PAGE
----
The plan was theoretically simple. Hire a horse packer to carry 2 weeks of supplies in, establish a base camp at the top of the Dome, perform recon and put up a proud line. I first met Shaun through Gil when I moved to Boulder, and was impressed by his adventurous spirit and commitment to new routing. Like myself, Sean was close to GIl. In 2010, Sean, Gil and Logan climbed the Shield together, spending a week battling stormy weather and finally topping out after climbing through a raging waterfall on the headwall, and bivying in a snowbank on the summit of El Cap. When I outlined my plan to Shaun, he agreed to join immediately. Our decision was further emboldened by an expansive photo essay published in Climbing Magazine detailing Rob Pizem and company’s 2010 trip where they established a new line, Tehipite Sanction (5.12, 12 pitches, 1200 feet) on what Pizem called the best stone he’d ever climbed on.
When Brad committed to join the trip, the final puzzle piece fell into place. Brad is a strong, bold climber from the South who has been on the mythical “endless climbing roadtrip” for the last few years. He was close with both Ben and Gil, with whom he had ticked the complete Palisade traverse earlier in the year. All three of us felt spiritually aligned with the core trip objective, which was to establish the most classic first ascent possible in honor of our fallen comrades.
After flying in to Fresno and getting picked up by Brad, we emarked upon a blitzkrieg mission for supplies at REI, Trader Joe’s and the liquor store. Next, we met up with Allan Clyde, local horsepacker extraordinaire and also a podiatrist (foot surgen) near Wishon Reservoir. A classic western figure, Allan didn’t seem disturbed in the least when we showed up at his headquarters with several hundred pounds of gear and supplies, including a disproportionate amount of alcohol, to fuel our 12 days in the backcountry. After a leisurely 14 miles without packs, we rejoined Clyde and managed to pitch camp in an incredible location, right next to the shoulder of Tehipite Dome and overlooking the sweeping grandeur of Tehipite Valley. We spent the next several days reconing possible new lines, but eventually settled upon a new route on the southeast buttress of Tehipite Dome. After equipping the line, we went for the redpoint, climbing the entire 11 pitch (1700 foot) route in a day without falls. Following a day of rest, we returned to shoot some photos, retrieve our gear, and to scatter Gil’s ashes from the summit. In 12 days in the backcountry, we had splitter weather (not a single storm, in fact barely a cloud the entire time) and no other people except for one group of Sierra club hikers. Many hours of campfire discussion were spent discussing possible route names, but in the end we settled on “Astro-Gil” as a fitting tribute to our friend, and named a key feature on the route the “Honey Badger Traverse” in honor of Ben. ( Also of note is the “Gil Weiss Memorial Offwidth” on pitch 2.)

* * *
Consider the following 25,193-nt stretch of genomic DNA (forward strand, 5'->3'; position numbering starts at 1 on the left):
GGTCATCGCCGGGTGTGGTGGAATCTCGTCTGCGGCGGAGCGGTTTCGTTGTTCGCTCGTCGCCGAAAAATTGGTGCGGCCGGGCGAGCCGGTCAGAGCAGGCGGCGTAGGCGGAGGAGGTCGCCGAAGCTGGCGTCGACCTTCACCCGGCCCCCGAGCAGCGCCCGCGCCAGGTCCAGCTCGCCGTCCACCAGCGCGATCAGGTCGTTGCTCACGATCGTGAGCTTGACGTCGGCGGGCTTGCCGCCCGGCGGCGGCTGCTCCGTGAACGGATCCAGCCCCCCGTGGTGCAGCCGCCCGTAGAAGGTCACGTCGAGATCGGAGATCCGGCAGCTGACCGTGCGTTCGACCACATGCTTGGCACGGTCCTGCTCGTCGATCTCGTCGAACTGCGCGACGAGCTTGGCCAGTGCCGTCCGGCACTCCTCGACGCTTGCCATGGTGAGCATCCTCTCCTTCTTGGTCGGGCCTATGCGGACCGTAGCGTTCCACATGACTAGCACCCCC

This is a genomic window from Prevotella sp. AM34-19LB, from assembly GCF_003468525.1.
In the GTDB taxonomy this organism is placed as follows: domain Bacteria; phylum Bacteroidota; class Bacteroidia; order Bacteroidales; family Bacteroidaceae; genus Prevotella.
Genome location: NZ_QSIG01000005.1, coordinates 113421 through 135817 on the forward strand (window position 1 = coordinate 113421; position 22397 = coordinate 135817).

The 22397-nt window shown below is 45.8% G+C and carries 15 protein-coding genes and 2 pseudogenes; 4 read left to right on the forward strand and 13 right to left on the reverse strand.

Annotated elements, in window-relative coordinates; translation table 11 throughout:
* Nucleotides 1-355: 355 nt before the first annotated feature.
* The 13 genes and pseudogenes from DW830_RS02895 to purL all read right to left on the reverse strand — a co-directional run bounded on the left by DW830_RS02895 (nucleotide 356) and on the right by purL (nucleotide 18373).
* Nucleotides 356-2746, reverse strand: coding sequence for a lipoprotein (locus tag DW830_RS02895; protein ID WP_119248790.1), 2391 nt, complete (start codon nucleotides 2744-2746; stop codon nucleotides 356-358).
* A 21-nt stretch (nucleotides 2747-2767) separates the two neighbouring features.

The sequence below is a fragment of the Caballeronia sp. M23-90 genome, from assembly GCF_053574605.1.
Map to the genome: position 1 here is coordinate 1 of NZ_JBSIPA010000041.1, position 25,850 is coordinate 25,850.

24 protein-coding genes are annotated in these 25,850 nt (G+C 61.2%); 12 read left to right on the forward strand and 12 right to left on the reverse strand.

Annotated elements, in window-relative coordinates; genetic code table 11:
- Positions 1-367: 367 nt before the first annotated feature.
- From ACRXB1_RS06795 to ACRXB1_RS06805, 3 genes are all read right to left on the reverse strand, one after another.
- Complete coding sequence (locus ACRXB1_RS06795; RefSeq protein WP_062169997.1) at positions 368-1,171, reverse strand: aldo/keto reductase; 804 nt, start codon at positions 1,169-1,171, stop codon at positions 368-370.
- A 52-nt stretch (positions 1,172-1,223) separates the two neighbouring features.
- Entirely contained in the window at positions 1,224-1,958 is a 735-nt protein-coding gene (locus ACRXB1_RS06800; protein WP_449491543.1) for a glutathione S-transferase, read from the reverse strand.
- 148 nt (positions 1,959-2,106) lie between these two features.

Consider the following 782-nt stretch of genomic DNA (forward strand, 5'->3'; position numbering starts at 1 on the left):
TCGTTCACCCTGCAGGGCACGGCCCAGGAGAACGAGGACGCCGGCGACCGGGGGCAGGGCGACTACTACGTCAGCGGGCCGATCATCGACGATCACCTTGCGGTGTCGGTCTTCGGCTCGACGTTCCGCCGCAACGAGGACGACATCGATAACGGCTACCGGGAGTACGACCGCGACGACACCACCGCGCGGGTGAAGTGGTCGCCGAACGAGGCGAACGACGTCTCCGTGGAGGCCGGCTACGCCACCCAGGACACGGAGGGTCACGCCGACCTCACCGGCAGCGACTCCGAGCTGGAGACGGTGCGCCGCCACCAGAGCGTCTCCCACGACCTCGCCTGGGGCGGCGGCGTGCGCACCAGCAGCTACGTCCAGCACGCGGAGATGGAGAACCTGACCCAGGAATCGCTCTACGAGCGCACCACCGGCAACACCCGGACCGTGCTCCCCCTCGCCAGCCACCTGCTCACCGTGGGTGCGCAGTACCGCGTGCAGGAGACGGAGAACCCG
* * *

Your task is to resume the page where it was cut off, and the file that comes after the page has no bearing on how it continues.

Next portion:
Reflections on adventure, friendship and loss
It is difficult for me to express in a trip report the impact that Gil had on my life, and how he touched those around him. I know climbing and the pursuit of adventure were things Gil held dear, but more than that, I know that his friends and family formed the foundation for his life. I don’t have a really good point here, other than to say that I am grateful for my friends and family (even if I haven’t talked to you in some time), I cherish you now more than ever, and that Sarah: I love you and I am excited for next summer. Going on this trip reminded me of how great it is to be alive, and how fortunate we are to have climbing, adventure and friends. Brad and Shaun: I had a great time on our trip and I think Gil would be proud….